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Using knowledge from several different fields, MIT scientists in the Harvard-MIT Division of Health Sciences and Technology have improved a method of delivering drugs directly to the site of heart bypass grafts or angioplastied vessels that may significantly reduce the relapse rate in patients who have had these procedures.
Dr. Aruna Nathan, a postdoctoral associate in biomedical engineering with Dr. Elazer Edelman of HST, summarized the work at a recent American Chemical Society meeting. Co-authors of the paper were Dr. Edelman and Mari Katada, a senior in mechanical engineering who assisted as a UROP student.
The perivascular drug delivery technology devised by Dr. Nathan and her colleagues involves implanting a pliable, gel-like sleeve around a blood vessel that is vulnerable to a repeat blockage. Embedded in the sleeve are tiny biodegradable polymer spheres (each several microns to several millimeters in diameter) containing a drug that seeps out as the spheres dissolve. Thus, the drug to prevent re-blockages can be delivered over a period of time to a specific site in the body without repeated surgical procedures.
Bypass operations and angioplasty (in which a balloon-tipped catheter is threaded through blood vessels to the heart and then inflated to compress a blockage, thus widening the vessel) are used to treat patients with atherosclerotic obstructions. However, 40 to 50 percent of these patients develop an accelerated form of the original disease, necessitating repeat procedures within just a few months, said Dr. Edelman, the Hermann von Helmholtz Assistant Professor of Health Sciences and Technology in the Harvard-MIT program. He is also a cardiologist at Brigham and Women's Hospital and an assistant professor at Harvard Medical School.
The rapid regrowth of the obstructions "is the limiting factor of everything we do that's good for the patients," he said. "If we can understand that process, we can halt it."
Dr. Edelman has been studying the process for eight years. The current work stemmed from a series of papers written by him in conjunction with Dr. Morris Karnovsky, Shattuck Professor of Pathological Anatomy at Harvard Medical School. Dr. Karnovsky had showed that angioplasty and blood vessel surgery have the side effect of blood vessel injury that can result in rapid growth of smooth muscle cells around the affected vessels. These cells normally constrict and dilate the vessels to regulate the rate of blood flow, but after surgery, they sometimes grow through the vessel wall, creating a new blockage.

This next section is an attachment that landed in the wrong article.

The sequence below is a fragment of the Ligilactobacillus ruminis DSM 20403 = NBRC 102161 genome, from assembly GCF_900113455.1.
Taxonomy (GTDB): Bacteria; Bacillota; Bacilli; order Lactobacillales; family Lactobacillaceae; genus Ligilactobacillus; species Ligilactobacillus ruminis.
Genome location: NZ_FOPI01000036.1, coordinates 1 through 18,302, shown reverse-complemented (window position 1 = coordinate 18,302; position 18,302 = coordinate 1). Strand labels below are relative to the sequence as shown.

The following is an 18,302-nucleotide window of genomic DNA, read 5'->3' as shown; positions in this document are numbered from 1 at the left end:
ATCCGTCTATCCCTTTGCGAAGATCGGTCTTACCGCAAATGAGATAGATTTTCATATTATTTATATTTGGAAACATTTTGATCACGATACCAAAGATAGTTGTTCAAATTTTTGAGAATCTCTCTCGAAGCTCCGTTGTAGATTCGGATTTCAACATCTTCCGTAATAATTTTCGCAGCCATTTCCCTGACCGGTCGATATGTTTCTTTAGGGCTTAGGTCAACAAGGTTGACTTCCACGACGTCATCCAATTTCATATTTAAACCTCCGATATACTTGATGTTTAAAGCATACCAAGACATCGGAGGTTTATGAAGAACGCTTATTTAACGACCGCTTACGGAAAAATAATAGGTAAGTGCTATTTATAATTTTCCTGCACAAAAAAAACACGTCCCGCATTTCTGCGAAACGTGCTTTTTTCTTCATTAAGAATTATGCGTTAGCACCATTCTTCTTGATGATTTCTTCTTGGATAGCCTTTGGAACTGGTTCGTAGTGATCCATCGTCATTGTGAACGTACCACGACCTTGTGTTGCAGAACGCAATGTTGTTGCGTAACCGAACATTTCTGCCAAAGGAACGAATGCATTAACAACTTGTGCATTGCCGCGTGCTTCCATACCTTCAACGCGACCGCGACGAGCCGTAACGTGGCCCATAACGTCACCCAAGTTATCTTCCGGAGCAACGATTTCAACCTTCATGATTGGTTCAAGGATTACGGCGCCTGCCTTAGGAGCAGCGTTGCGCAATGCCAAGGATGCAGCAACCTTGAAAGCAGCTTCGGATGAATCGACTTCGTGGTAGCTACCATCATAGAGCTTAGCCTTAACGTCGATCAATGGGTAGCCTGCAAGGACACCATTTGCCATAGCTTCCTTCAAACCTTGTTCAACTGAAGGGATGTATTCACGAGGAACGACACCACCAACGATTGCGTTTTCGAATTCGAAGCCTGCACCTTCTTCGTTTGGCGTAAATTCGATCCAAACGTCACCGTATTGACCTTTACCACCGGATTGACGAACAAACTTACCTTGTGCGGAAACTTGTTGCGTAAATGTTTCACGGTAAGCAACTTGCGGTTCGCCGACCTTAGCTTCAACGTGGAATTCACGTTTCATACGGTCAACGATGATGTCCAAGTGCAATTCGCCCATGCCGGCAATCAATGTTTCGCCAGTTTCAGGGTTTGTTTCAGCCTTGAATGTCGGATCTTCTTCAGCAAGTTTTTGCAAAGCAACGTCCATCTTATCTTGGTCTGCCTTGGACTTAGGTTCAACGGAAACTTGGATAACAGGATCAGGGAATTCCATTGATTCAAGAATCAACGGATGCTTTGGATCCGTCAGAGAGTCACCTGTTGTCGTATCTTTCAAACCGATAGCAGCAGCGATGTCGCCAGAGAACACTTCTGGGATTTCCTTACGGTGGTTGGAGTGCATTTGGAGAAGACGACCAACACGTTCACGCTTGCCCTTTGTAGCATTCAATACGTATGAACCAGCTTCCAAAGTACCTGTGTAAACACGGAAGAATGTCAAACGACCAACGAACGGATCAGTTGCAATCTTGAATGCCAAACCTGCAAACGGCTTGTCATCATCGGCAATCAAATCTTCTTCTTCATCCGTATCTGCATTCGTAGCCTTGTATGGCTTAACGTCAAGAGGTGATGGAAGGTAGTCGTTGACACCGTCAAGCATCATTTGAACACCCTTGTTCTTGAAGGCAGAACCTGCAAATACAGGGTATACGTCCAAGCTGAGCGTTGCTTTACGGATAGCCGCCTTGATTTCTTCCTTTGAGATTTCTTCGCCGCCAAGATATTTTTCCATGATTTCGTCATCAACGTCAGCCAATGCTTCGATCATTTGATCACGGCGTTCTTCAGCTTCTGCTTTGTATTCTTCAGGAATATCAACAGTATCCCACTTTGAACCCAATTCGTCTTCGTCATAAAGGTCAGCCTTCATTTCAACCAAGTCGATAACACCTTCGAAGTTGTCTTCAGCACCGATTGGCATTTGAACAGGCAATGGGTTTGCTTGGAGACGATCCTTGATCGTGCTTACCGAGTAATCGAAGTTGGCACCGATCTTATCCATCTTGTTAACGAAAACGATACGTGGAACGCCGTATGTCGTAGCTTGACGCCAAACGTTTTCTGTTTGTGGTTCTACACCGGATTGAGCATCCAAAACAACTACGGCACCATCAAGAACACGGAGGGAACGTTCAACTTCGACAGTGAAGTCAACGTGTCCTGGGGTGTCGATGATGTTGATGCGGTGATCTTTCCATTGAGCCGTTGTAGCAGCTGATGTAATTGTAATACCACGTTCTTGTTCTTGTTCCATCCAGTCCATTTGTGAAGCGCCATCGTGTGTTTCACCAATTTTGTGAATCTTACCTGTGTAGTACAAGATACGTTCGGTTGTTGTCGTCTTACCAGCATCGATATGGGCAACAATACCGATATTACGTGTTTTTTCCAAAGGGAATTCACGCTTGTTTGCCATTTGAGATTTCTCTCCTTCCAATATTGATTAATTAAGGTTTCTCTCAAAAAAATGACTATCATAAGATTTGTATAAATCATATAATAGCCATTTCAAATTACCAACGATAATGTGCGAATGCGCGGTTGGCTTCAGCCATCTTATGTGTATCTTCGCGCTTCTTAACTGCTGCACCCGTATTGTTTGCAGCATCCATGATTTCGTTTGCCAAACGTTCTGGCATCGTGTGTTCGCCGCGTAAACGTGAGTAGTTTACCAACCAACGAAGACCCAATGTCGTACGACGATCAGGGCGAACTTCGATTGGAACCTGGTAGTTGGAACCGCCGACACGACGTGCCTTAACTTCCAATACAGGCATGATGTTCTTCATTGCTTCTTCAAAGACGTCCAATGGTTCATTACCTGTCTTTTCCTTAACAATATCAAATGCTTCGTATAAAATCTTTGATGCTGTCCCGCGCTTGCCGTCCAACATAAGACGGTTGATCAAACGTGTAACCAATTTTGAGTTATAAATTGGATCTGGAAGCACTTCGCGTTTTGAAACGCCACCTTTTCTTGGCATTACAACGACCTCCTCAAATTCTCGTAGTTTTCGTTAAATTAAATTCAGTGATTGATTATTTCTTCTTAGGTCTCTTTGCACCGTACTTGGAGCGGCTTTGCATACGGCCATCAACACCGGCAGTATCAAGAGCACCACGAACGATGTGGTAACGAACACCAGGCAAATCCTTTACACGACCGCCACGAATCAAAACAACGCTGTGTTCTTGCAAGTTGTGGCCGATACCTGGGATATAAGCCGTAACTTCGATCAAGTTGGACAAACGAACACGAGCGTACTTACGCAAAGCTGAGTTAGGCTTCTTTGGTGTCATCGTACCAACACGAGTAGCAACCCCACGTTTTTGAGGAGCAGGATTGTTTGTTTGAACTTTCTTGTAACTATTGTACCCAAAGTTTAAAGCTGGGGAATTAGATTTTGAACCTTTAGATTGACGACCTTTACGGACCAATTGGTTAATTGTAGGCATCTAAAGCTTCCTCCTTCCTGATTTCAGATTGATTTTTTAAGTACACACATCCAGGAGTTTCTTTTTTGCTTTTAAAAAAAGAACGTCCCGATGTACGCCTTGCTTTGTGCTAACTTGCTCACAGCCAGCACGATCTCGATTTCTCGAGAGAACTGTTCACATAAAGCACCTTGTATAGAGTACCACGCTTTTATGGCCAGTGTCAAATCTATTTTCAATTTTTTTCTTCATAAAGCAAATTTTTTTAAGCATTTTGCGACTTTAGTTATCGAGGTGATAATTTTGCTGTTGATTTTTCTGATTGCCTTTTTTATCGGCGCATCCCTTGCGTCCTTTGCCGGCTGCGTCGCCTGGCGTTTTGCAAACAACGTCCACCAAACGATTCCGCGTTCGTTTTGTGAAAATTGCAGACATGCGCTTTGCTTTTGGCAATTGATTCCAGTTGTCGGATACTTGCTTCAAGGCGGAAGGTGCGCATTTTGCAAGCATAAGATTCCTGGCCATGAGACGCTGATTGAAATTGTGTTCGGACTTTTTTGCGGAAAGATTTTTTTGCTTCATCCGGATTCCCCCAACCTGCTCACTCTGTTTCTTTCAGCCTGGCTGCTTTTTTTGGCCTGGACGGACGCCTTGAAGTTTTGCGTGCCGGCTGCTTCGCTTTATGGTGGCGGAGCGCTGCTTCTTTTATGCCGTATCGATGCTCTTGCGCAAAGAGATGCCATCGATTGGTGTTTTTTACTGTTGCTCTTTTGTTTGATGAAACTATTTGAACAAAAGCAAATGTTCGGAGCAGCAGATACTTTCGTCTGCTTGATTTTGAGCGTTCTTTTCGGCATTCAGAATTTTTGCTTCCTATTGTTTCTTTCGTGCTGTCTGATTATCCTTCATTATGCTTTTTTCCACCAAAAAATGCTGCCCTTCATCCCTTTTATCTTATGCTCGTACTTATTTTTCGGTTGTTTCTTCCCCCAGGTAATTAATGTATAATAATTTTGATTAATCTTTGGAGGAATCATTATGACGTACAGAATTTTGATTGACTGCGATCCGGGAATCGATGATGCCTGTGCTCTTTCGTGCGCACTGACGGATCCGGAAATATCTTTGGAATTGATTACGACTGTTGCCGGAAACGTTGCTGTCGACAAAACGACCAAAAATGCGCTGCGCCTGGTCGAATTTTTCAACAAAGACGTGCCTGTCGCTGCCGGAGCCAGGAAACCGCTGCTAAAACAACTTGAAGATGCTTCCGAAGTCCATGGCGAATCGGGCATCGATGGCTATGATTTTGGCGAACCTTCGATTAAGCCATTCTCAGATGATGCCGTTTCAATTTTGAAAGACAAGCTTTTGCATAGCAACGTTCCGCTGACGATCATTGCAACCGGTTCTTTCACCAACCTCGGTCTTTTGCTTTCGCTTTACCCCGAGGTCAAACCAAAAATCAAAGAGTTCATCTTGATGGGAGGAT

Bypass and angioplasty procedures remove the endothelial cell lining of the blood vessel and in doing so, they also remove compounds produced by those cells that normally keep smooth muscle cell proliferation in check. At the same time, loss of the endothelial cells incites production of other factors that promote smooth muscle cell growth.
Dr. Karnovsky had earlier showed that endothelial cells produce a native form of the compound heparin to counteract growth of smooth muscle cells. He and his colleagues defined the physico-chemical properties of the native compound and processed heparin that make them potent anti-clotting agents as well as anti-proliferative compounds. They also showed how heparin could take the place of the native compound to control diseases of the blood vessel wall characterized by excessive smooth muscle cell growth.
In coordination with Dr. Edelman, he studied the optimum route of administration. Heparin cannot be taken by mouth without loss of its biological activity, but if injected, it can lead to serious systemic side effects. Relying on technology learned as a graduate student under the direction of Dr. Robert Langer, the Kenneth J. Germeshausen Professor of Chemical and Biomedical Engineering in the Department of Chemical Engineering at MIT (Tech Talk, April 6, 1994 and Oct. 15, 1993), Dr. Edelman sought to limit systemic effects by releasing the drug only outside the affected artery. Until recently, however, existing technology did not allow for precise regulation of the heparin release; Dr. Nathan addressed and solved this problem with her work.
Current studies focus on defining the ideal duration of drug administration. Researchers hope that a brief period of microspherical heparin release after surgery will permanently inhibit excessive smooth muscle cell growth.
The study of perivascular drug delivery is "multidisciplinary and multifaceted," bringing together fields including cell biology, materials science, mechanical engineering and vascular biology, Dr. Edelman noted. "In a sense, it's a secondary general science."
For instance, Dr. Nathan used her background in polymer chemistry and her more recently acquired knowledge of cell biology to determine the optimum physical and chemical properties for the drug delivery system. By changing the type of polymeric material used and the configuration of the release device (after considering alternatives such as slabs and sheets as matrices for the spheres), She was able to deliver substantially lower doses of heparin without loss of the desired effect.
Moreover, the devices degraded in the body without inducing an inflammatory response or injury of their own. Drs. Edelman and Nathan hope that further work refining the technology of localized drug delivery directly to blood vessels might provide added insight into the biology of vascular disease and potential alternative therapies for these illnesses.
If the technique is commercially developed, clinical trials could begin in a few years, Dr. Edelman said.
Support for the project is provided by the National Institutes of Health, the Whitaker Foundation for Biomedical Engineering, and Glycomed, Inc.
A version of this article appeared in the May 18, 1994 issue of MIT Tech Talk (Volume 38, Number 33).